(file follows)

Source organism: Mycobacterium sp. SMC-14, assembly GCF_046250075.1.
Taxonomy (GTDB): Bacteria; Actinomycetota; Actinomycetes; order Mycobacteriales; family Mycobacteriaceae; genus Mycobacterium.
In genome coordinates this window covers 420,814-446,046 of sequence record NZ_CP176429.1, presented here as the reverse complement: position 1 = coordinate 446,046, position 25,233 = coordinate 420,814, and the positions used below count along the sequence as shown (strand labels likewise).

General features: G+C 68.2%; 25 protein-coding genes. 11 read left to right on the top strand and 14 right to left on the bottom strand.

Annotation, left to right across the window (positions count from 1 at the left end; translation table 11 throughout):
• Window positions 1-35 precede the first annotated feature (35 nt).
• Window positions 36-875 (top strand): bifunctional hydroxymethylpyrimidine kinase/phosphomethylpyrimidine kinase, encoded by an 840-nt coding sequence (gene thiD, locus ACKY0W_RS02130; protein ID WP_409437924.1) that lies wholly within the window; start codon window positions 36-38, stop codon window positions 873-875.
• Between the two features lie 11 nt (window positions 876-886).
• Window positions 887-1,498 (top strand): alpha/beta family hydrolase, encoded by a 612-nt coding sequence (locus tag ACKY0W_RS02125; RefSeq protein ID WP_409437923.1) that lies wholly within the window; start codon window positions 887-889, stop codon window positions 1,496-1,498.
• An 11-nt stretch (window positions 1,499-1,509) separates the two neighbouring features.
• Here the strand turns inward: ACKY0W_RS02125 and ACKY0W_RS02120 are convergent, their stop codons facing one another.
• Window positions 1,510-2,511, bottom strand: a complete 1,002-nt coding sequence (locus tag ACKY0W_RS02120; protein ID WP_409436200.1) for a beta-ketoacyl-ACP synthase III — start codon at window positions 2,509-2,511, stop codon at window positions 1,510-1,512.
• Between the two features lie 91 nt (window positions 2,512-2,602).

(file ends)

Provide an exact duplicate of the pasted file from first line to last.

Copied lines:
Source organism: Mycobacterium sp. SMC-14, assembly GCF_046250075.1.
Taxonomy (GTDB): Bacteria; Actinomycetota; Actinomycetes; order Mycobacteriales; family Mycobacteriaceae; genus Mycobacterium.
In genome coordinates this window covers 420,814-446,046 of sequence record NZ_CP176429.1, presented here as the reverse complement: position 1 = coordinate 446,046, position 25,233 = coordinate 420,814, and the positions used below count along the sequence as shown (strand labels likewise).

General features: G+C 68.2%; 25 protein-coding genes. 11 read left to right on the top strand and 14 right to left on the bottom strand.

Annotation, left to right across the window (positions count from 1 at the left end; translation table 11 throughout):
• Window positions 1-35 precede the first annotated feature (35 nt).
• Window positions 36-875 (top strand): bifunctional hydroxymethylpyrimidine kinase/phosphomethylpyrimidine kinase, encoded by an 840-nt coding sequence (gene thiD, locus ACKY0W_RS02130; protein ID WP_409437924.1) that lies wholly within the window; start codon window positions 36-38, stop codon window positions 873-875.
• Between the two features lie 11 nt (window positions 876-886).
• Window positions 887-1,498 (top strand): alpha/beta family hydrolase, encoded by a 612-nt coding sequence (locus tag ACKY0W_RS02125; RefSeq protein ID WP_409437923.1) that lies wholly within the window; start codon window positions 887-889, stop codon window positions 1,496-1,498.
• An 11-nt stretch (window positions 1,499-1,509) separates the two neighbouring features.
• Here the strand turns inward: ACKY0W_RS02125 and ACKY0W_RS02120 are convergent, their stop codons facing one another.
• Window positions 1,510-2,511, bottom strand: a complete 1,002-nt coding sequence (locus tag ACKY0W_RS02120; protein ID WP_409436200.1) for a beta-ketoacyl-ACP synthase III — start codon at window positions 2,509-2,511, stop codon at window positions 1,510-1,512.
• Between the two features lie 91 nt (window positions 2,512-2,602).